# How much power does an amplifier need with this type of range of dynamic music

#### DanielT

##### Major Contributor
Feel free to use this calculator. Add sensitivity to the speaker and then tell which effect you have chosen and why. Weigh in that you want some headroom.

You can select music from this list. Or something else, but in that case tell us how you reason.

Some general information about dynamic range:

The term dynamic range may be confusing in audio production because it has two conflicting definitions, particularly in the understanding of the loudness war phenomenon.[32][33] Dynamic range may refer to micro-dynamics,[34][35][36] related to crest factor,[37][38] whereas the European Broadcasting Union, in EBU3342 Loudness Range, defines dynamic range as the difference between the quietest and loudest volume, a matter of macro-dynamics.[32][33][39][40][41][42]

Inspiration for this thread comes from Tonicollinet's post # 2513 in this thread.And the discussion that followed.
Today is Christmas Eve, so Merry Christmas to All! ...You in the US have Christmas Eve tomorrow, if I remember correctly.
I will because of that not write more in this thread today (other stuff going on today) but write if you want.

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#### BoredErica

##### Addicted to Fun and Learning

3ft is double my current distance and all I will need unless living circumstances change a lot.
65db SPL is just a guess. I had 65dba when I measured. Factor in bass and peaks, say 25db which is already very generous.
5db for EQ headroom and 5db for when I step away from my computer = 35db.

Speaker sensitivity... Meta 83db rather than 85db spec.

42w ez pz. Don't forget in practice I'm sitting half the distance, so add 6db + wall reinforcement (right speaker is currently near a corner). So the power requirements are a lot lower than that. That's also with 25db DR which is a ton.

At 1.5ft and music with DR15 I get 1w requirement. (Not factoring in walls)

OP

#### DanielT

##### Major Contributor
View attachment 174361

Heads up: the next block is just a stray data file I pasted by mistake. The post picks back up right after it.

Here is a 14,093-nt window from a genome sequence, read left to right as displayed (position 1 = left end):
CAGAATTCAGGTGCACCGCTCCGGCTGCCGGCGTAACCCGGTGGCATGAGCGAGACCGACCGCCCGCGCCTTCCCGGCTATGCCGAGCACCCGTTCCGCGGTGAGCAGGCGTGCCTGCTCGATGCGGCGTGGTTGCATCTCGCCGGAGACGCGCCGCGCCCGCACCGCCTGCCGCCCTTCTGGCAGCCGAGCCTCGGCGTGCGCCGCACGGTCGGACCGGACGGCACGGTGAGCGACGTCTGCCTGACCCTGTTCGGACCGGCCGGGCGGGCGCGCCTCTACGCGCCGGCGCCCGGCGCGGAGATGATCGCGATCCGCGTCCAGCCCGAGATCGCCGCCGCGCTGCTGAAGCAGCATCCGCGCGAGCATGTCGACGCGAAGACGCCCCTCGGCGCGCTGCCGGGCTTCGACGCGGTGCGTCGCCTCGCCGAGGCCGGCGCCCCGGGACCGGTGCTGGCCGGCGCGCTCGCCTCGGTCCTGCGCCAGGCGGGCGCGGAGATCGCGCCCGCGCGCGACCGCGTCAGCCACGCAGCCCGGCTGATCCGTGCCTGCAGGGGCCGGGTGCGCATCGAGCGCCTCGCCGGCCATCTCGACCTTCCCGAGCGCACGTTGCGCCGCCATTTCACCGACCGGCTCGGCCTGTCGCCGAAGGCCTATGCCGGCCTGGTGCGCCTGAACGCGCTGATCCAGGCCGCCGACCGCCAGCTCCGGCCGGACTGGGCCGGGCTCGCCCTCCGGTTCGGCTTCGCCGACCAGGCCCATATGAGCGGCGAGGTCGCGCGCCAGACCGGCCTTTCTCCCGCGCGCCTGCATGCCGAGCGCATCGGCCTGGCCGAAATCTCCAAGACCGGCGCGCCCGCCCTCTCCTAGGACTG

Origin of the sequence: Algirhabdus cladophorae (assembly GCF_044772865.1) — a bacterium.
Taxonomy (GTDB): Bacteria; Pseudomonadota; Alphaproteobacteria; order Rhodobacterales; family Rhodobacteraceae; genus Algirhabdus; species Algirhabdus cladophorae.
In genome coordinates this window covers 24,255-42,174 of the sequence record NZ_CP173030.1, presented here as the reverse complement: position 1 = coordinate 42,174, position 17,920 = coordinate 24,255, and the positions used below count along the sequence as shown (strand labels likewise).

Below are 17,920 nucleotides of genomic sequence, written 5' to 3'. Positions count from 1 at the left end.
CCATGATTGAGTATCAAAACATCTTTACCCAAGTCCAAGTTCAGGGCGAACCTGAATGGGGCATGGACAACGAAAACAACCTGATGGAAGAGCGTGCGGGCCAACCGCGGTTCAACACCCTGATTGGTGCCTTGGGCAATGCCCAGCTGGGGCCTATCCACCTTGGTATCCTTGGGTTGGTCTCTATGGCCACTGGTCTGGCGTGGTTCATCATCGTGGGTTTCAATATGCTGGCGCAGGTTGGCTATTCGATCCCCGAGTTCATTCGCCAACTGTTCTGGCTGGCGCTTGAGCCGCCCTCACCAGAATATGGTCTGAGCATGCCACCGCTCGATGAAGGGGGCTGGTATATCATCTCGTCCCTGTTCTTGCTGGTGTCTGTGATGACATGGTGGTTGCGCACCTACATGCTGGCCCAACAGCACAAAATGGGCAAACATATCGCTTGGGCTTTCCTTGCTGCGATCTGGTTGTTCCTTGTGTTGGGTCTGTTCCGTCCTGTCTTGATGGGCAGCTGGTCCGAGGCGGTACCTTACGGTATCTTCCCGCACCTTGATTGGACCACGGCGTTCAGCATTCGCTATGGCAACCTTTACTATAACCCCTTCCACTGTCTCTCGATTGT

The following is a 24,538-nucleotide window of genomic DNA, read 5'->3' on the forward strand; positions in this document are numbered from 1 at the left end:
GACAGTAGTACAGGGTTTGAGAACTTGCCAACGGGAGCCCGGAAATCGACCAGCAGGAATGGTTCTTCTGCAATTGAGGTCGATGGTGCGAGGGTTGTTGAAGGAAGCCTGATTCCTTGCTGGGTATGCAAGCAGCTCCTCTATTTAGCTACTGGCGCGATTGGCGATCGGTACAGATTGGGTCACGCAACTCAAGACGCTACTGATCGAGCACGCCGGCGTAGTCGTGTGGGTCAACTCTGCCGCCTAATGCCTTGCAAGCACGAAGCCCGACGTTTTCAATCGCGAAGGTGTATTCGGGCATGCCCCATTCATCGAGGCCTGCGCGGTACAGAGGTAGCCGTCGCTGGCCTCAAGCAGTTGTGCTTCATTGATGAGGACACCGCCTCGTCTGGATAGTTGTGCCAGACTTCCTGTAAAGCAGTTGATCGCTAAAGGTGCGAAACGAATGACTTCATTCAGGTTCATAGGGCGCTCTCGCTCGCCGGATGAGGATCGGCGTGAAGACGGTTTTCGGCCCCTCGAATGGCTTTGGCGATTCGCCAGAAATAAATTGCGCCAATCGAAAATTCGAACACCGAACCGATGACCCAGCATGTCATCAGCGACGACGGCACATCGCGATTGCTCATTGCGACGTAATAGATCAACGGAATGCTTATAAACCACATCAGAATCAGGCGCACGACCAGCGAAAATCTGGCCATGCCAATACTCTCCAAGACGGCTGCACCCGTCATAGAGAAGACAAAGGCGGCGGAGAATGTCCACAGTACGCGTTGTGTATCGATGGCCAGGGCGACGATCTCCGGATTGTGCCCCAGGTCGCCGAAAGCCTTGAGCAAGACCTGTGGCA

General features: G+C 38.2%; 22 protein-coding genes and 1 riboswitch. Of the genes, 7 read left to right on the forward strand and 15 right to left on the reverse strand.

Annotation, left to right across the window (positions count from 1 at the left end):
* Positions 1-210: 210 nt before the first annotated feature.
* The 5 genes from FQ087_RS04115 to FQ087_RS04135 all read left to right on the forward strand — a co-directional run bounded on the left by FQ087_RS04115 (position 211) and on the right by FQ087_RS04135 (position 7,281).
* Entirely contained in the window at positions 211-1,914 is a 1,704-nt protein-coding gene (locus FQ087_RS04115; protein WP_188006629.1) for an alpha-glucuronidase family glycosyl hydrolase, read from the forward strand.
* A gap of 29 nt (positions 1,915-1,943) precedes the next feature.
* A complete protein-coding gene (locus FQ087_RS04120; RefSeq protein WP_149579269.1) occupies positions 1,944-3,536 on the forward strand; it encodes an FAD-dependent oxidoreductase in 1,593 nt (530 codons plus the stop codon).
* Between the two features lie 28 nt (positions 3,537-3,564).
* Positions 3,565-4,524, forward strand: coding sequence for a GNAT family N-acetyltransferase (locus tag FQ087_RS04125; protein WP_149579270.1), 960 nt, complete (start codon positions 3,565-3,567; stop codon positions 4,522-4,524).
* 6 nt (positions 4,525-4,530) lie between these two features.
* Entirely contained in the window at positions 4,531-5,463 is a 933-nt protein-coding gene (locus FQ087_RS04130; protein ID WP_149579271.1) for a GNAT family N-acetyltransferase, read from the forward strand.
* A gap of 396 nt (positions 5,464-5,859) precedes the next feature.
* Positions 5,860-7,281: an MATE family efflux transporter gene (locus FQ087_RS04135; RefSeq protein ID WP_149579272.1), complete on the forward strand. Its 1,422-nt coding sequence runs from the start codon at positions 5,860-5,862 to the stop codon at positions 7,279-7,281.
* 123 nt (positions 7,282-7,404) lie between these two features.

3ft is double my current distance and all I will need unless living circumstances change a lot.
65db SPL is just a guess. I had 65dba when I measured. Factor in bass and peaks, say 25db which is already very generous.
5db for EQ headroom and 5db for when I step away from my computer = 35db.

Speaker sensitivity... Meta 83db rather than 85db spec.

42w ez pz. Don't forget in practice I'm sitting half the distance, so add 6db + wall reinforcement (right speaker is currently near a corner). So the power requirements are a lot lower than that. That's also with 25db DR which is a ton.

At 1.5ft and music with DR15 I get 1w requirement. (Not factoring in walls)
Interesting, thanks BoredErica.

Here may be a little more support for your thoughts and calculations:

Here may be a little more support for your thoughts and calculations.

Dynamic Range Across Music Genres and the Perception of Dynamic Compression in Hearing-Impaired Listeners

I know I said.. I will because of that not write more in this thread today (other stuff going on today) but write if you want..... but just one more post ..

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pma

#### pma

##### Major Contributor
3ft is double my current distance
So you do not use any main system with full-range speakers and listen only to PC with small desktop speakers?

#### BoredErica